Defendants apparently continued to investigate Plaintiff in Lowndes County. Plaintiff alleges that Detectives Winningham and Black placed a "tracking device on Plaintiff's personal truck without a warrant" on or about February 17, 2012. Detectives Winningham, Marion, Whitner, Priddy, Black and Prichett then allegedly conducted another "warrantless" search of his parents' home on February 22, 2012, which resulted in the seizure of a "gooseneck trailer." Then, a year later, on March 12, 2013, Detectives Winningham and Marion allegedly conducted yet another warrantless search, this time at "the home of Flasha Boatman." This search resulted in Plaintiff's arrest and the seizure of his truck. Plaintiff claims that while his truck was in the custody of "Lowndes County Detectives, " money was stolen and his iPod was broken.

Plaintiff has now attempted to bring Fourth Amendment claims against Sheriff Chris Prine and Detectives Winningham, Marion, Black, Whitner, Priddy, Prichett, and Brantley.[2] The Court also liberally construes Plaintiff's allegations regarding his arrest on November 14, 2010, to be a possible First Amendment retaliation claim and Plaintiff's allegations about the loss of his personal property to be a potential Fourteenth Amendment due process claim.[3]

A. Fourth Amendment Search and Seizure

Plaintiff attempts to bring Fourth Amendment claims based on four different "searches": two at his parents' home, one at the home of Ms. Boatman, and one based on "tracking device" placed on his truck. Plaintiff has no standing to bring a Fourth Amendment claim based on the search of another person's residence unless he can establish that he had a legitimate expectation of privacy in that home. See Rawlings v. Kentucky, 448 U.S. 98, 104-05, 100 S.Ct. 2556, 65 L.Ed.2d 633 (1980) (ownership of property seized does not automatically confer standing to challenge search). Plaintiff's Complaint does not allege that he had any such expectation. He has thus failed to state a Fourth Amendment claim based on those searches.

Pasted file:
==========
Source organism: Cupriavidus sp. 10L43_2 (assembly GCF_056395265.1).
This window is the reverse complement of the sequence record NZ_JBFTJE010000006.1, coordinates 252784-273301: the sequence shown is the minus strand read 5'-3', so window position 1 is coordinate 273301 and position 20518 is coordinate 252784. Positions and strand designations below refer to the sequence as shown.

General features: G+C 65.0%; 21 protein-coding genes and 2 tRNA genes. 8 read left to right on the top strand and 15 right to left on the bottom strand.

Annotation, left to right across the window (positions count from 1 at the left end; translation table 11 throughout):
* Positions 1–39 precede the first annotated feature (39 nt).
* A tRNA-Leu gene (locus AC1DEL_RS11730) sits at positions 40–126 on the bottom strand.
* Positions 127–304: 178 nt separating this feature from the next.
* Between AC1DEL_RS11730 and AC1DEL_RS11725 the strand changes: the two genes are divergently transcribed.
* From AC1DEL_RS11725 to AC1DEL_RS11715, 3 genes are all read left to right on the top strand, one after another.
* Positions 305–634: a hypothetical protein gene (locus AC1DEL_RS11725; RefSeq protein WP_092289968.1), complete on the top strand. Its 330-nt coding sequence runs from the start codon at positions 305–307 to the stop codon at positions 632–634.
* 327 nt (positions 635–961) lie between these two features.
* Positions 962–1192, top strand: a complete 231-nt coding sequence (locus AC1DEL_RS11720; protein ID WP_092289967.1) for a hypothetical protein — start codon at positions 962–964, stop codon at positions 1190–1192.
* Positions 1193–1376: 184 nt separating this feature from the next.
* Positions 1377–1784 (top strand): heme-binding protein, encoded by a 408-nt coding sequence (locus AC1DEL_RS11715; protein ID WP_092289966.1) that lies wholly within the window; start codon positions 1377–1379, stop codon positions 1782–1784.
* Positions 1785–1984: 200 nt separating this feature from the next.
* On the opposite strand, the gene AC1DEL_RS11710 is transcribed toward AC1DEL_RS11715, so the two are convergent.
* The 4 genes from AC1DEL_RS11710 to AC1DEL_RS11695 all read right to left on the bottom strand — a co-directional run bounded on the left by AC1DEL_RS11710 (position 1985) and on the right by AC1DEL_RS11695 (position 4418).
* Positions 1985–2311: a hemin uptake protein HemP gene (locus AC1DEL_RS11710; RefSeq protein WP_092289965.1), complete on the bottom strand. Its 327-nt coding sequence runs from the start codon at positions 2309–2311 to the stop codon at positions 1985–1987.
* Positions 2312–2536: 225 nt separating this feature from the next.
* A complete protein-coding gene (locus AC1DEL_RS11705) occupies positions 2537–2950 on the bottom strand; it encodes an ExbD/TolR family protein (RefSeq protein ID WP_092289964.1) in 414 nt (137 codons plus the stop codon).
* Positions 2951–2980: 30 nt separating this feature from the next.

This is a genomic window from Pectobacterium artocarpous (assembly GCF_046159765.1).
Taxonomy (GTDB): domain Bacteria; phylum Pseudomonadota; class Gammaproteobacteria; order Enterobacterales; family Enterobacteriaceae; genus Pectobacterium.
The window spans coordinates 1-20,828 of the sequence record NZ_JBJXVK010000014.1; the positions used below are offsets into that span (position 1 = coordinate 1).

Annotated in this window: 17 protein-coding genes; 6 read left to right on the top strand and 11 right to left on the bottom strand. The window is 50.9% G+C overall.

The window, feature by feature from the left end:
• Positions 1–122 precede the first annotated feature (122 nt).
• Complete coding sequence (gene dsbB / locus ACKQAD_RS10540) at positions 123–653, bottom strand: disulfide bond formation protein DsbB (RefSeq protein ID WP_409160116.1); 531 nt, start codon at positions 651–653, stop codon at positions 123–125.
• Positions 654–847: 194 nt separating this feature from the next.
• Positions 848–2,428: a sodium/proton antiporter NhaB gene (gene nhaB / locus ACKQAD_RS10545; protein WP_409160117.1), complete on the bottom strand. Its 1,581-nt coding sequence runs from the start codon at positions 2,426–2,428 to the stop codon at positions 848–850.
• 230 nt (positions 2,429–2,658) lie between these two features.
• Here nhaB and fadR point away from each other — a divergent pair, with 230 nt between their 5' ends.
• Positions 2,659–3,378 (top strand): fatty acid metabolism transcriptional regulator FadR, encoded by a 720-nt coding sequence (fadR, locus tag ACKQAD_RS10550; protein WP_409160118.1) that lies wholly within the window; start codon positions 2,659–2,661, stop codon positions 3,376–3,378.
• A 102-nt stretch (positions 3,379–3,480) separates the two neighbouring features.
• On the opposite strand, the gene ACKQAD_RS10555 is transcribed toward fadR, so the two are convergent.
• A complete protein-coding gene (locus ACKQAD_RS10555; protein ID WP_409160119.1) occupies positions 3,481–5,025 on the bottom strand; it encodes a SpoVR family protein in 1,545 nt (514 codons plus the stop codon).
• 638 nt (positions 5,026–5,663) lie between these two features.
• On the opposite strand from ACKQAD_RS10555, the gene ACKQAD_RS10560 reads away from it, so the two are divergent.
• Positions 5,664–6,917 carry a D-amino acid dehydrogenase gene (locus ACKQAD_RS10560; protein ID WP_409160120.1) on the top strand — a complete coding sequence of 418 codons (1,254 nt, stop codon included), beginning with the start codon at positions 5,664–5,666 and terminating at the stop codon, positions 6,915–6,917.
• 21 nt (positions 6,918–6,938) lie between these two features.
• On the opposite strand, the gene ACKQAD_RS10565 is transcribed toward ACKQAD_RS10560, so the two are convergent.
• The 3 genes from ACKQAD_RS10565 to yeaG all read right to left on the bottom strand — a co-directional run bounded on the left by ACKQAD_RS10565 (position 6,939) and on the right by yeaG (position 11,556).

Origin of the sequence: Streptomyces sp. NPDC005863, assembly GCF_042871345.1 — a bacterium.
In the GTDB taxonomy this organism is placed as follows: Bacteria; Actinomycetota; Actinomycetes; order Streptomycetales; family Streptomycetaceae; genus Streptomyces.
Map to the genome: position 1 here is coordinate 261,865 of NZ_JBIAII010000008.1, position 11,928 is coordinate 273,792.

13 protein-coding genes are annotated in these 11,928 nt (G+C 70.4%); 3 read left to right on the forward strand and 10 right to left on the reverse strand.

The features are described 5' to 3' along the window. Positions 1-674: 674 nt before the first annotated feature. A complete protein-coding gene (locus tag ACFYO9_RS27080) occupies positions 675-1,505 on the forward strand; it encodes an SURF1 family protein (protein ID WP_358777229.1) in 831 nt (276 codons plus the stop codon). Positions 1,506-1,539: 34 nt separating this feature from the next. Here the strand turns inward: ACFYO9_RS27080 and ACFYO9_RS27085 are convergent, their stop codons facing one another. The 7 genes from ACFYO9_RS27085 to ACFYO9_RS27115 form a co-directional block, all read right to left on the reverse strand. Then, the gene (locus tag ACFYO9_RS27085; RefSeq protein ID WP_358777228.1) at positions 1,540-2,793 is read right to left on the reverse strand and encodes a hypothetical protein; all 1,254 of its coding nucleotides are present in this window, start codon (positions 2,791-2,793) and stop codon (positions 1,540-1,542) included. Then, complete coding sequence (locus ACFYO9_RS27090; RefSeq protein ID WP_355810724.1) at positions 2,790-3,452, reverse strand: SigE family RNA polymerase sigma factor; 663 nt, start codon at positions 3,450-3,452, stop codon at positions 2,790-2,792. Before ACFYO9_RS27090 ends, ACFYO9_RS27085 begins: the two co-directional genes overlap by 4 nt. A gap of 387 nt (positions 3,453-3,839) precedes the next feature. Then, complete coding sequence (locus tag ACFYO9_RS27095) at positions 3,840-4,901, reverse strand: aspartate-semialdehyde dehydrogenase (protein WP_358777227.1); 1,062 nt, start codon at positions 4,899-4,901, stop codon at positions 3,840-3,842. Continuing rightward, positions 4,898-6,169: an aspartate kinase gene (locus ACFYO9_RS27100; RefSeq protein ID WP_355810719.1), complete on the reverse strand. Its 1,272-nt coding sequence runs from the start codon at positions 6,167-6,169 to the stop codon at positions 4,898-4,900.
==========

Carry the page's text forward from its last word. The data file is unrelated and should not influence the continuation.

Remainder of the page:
Plaintiff's claims arising out of the searches of his parents' home on November 12, 2010, and February 22, 2012, and for the warrantless tracking of his truck on February 17, 2012, are also plainly time-barred. In the State of Georgia, the statute of limitations for bringing a § 1983 claim is two-years. See Owens v. Okure, 4188 U.S. 235, 236, 109 S.Ct. 573, 574, 102 L.Ed.2d 594 (1989), O.C.G.A. § 9-3-33. This limitations period begins to run when "the plaintiff knows or has reason to know (1) that he was injured, and (2) who inflicted the injury." Johnson v. Greaves, 366 F.Appx. 976, 978 (11th Cir. 2010) (citing Rozar v. Mullis, 85 F.3d 556, 561 (11th Cir. 1996). The time for filing Plaintiff's claims thus expired on or before February 22, 2014. Plaintiff's Complaint was mailed to this Court on or about September 8, 2014, [4] well after the expiration of the limitations period; and nothing in the Complaint suggests that the statute of limitations could be equitably tolled. Plaintiff has therefore failed to state a claim. See Hughes v. Lott, 350 F.3d 1157, 1163 (11th Cir. 2003); Jones, 549 U.S. at 215.

Plaintiff's Fourth Amendment claims for unlawful search and seizure are accordingly DISMISSED. See 28 U.S.C. § 1915A(b)(1).

B. Fourth Amendment False Imprisonment

Plaintiff next asserts that the "Lowndes and Echols County Sheriff's Department(s) coerced" three other jurisdictions to issue warrants for Plaintiff's arrest and thereby caused him to be "falsely ...